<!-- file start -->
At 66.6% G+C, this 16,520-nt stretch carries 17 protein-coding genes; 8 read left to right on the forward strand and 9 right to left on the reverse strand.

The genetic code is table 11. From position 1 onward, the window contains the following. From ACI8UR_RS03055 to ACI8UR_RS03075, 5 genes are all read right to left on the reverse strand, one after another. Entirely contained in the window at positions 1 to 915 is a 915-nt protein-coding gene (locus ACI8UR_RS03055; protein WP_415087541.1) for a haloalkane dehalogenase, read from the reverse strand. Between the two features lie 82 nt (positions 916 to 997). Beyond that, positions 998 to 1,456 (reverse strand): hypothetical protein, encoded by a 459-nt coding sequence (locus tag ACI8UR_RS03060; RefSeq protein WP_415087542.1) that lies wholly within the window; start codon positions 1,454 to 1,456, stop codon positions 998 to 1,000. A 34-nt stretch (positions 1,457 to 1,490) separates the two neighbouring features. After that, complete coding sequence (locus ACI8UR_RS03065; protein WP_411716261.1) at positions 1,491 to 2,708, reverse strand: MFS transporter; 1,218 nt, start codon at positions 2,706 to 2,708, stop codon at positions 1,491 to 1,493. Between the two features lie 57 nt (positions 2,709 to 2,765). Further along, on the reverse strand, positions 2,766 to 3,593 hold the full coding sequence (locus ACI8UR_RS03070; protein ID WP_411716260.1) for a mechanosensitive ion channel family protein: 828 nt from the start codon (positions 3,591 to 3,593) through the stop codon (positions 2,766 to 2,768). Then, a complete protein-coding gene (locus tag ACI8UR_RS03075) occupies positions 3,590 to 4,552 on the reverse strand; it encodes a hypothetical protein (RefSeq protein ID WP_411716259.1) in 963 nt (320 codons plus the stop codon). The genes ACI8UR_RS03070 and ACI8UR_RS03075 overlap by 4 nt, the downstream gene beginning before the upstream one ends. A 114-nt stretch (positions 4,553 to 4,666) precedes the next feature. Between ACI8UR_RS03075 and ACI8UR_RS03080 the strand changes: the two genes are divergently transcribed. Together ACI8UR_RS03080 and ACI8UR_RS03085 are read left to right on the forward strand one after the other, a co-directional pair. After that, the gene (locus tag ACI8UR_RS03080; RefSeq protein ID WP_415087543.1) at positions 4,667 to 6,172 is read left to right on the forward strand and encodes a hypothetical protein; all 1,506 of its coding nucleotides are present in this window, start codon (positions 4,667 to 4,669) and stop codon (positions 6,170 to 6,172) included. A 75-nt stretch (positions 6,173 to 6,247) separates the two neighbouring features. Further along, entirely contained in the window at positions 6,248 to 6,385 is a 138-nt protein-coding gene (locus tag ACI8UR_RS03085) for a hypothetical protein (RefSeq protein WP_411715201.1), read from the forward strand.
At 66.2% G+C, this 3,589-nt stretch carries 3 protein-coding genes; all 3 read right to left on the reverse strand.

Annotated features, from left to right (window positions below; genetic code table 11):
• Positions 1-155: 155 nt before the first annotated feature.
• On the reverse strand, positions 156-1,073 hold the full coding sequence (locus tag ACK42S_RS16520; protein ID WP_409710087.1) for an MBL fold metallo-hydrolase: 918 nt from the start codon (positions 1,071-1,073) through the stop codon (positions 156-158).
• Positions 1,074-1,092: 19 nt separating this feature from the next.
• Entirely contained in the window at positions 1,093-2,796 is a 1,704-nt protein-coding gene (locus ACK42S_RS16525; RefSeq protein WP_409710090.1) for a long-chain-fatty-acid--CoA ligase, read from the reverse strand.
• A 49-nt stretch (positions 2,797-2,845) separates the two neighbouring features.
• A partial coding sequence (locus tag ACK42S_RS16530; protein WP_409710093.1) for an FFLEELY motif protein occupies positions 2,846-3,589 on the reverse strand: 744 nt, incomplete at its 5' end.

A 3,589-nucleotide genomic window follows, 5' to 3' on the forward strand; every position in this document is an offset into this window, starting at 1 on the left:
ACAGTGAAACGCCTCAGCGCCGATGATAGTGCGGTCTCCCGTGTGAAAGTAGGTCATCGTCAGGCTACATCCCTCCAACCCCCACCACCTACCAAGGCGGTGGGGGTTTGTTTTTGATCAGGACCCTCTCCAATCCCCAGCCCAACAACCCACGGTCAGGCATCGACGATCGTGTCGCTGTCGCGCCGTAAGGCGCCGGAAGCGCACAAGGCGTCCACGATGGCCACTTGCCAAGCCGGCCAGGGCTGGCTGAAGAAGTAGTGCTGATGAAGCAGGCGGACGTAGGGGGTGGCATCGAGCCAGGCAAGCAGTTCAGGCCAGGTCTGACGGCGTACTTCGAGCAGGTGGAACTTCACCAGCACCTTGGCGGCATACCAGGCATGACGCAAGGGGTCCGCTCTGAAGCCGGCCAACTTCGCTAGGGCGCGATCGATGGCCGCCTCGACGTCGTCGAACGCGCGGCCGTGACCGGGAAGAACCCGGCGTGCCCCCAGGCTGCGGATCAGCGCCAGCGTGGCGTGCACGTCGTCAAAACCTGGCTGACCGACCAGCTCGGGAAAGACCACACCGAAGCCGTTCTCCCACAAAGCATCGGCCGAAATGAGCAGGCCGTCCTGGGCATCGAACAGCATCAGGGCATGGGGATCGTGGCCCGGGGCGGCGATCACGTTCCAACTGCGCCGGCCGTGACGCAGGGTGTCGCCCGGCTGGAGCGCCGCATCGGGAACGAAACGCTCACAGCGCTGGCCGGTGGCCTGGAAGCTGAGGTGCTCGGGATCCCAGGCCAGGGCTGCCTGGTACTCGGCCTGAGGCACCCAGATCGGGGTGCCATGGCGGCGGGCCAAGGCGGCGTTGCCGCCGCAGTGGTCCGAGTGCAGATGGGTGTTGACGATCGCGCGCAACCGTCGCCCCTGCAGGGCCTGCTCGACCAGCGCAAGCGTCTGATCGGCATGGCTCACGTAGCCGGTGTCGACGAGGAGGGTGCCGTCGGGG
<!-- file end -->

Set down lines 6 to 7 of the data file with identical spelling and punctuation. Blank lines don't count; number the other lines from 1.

• On the reverse strand, positions 156-1,073 hold the full coding sequence (locus tag ACK42S_RS16520; protein ID WP_409710087.1) for an MBL fold metallo-hydrolase: 918 nt from the start codon (positions 1,071-1,073) through the stop codon (positions 156-158).
• Positions 1,074-1,092: 19 nt separating this feature from the next.